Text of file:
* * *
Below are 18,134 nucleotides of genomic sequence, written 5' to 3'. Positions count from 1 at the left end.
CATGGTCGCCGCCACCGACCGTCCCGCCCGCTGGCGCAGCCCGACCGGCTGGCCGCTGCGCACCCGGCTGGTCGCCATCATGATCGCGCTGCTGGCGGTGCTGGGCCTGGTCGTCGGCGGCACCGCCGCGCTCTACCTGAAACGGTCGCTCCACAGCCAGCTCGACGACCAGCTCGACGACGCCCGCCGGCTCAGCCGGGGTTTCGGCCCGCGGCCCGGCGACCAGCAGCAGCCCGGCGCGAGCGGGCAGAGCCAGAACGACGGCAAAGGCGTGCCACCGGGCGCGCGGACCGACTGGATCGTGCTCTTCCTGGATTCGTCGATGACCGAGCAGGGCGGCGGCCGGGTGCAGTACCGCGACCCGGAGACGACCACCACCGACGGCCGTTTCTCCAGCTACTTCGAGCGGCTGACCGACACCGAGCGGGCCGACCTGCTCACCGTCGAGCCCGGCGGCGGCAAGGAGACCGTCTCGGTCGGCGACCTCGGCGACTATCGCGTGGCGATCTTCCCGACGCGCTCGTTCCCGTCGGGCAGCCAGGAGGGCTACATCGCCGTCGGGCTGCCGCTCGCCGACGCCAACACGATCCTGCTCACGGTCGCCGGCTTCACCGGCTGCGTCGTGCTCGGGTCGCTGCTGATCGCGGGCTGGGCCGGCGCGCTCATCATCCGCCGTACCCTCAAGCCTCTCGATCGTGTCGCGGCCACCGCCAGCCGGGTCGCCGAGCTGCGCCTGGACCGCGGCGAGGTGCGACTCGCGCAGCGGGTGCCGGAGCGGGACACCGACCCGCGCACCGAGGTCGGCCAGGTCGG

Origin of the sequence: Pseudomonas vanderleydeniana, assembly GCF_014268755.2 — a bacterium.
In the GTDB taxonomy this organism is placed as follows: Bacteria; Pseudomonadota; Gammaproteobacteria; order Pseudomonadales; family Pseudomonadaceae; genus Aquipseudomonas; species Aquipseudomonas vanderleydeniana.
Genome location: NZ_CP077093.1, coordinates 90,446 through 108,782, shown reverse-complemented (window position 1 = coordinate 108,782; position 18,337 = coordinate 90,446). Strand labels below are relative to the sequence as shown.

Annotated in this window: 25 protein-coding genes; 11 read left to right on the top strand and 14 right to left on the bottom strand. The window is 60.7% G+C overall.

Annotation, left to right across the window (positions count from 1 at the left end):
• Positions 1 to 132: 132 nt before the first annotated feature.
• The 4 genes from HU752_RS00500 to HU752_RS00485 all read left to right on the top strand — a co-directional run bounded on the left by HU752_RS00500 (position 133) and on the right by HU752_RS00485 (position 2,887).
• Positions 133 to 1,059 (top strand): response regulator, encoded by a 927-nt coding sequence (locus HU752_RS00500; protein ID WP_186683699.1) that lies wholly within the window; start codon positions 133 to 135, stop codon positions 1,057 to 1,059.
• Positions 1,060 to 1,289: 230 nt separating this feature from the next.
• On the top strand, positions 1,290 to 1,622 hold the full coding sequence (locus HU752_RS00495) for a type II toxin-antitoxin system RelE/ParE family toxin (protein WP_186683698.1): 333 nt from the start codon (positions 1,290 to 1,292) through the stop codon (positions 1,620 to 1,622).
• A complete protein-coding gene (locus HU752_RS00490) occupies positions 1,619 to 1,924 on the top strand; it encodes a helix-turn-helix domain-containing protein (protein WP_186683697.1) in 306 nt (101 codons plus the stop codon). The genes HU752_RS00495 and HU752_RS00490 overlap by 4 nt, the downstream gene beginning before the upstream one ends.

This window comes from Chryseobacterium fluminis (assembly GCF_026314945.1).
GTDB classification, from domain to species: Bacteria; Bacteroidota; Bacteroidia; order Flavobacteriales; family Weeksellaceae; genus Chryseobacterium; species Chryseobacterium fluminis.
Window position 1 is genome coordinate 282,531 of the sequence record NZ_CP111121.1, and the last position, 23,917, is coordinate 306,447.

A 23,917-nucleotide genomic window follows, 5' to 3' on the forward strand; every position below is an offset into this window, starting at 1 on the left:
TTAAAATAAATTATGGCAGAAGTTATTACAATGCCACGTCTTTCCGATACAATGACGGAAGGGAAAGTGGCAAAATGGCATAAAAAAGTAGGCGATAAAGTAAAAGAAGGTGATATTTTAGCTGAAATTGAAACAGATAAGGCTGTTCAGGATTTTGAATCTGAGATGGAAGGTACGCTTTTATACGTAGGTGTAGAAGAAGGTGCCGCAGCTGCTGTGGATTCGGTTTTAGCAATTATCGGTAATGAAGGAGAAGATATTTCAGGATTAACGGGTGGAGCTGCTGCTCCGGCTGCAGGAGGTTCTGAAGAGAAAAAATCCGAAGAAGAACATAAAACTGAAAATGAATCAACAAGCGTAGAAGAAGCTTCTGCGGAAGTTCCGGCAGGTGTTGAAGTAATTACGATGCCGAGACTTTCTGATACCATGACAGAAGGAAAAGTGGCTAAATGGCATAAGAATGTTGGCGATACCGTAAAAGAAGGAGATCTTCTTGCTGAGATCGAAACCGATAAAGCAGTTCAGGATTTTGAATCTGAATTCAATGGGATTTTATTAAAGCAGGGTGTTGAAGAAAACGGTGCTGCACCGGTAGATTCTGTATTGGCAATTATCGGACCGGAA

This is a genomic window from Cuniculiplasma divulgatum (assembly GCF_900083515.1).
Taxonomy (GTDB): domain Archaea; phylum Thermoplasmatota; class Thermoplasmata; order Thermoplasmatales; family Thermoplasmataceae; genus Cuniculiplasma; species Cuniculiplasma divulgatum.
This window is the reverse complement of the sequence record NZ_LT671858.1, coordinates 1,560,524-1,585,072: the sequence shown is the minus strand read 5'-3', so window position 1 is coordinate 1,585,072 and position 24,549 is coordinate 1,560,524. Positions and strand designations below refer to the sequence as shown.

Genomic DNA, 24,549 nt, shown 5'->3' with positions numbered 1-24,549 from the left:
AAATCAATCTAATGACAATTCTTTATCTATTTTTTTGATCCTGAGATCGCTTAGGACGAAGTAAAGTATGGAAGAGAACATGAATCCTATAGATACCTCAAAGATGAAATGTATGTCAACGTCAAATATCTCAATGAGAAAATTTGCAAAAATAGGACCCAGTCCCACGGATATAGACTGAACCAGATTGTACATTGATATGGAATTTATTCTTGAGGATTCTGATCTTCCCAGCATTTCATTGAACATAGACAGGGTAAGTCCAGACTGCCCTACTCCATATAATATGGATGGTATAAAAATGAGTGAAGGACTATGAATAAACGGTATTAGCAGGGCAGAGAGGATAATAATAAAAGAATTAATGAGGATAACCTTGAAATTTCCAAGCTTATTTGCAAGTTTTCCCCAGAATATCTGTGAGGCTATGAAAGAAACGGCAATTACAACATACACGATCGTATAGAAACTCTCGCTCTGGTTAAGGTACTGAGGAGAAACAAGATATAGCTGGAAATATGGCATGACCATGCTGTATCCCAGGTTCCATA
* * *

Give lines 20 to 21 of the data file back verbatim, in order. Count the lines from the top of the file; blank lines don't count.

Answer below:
Taxonomy (GTDB): domain Archaea; phylum Thermoplasmatota; class Thermoplasmata; order Thermoplasmatales; family Thermoplasmataceae; genus Cuniculiplasma; species Cuniculiplasma divulgatum.
This window is the reverse complement of the sequence record NZ_LT671858.1, coordinates 1,560,524-1,585,072: the sequence shown is the minus strand read 5'-3', so window position 1 is coordinate 1,585,072 and position 24,549 is coordinate 1,560,524. Positions and strand designations below refer to the sequence as shown.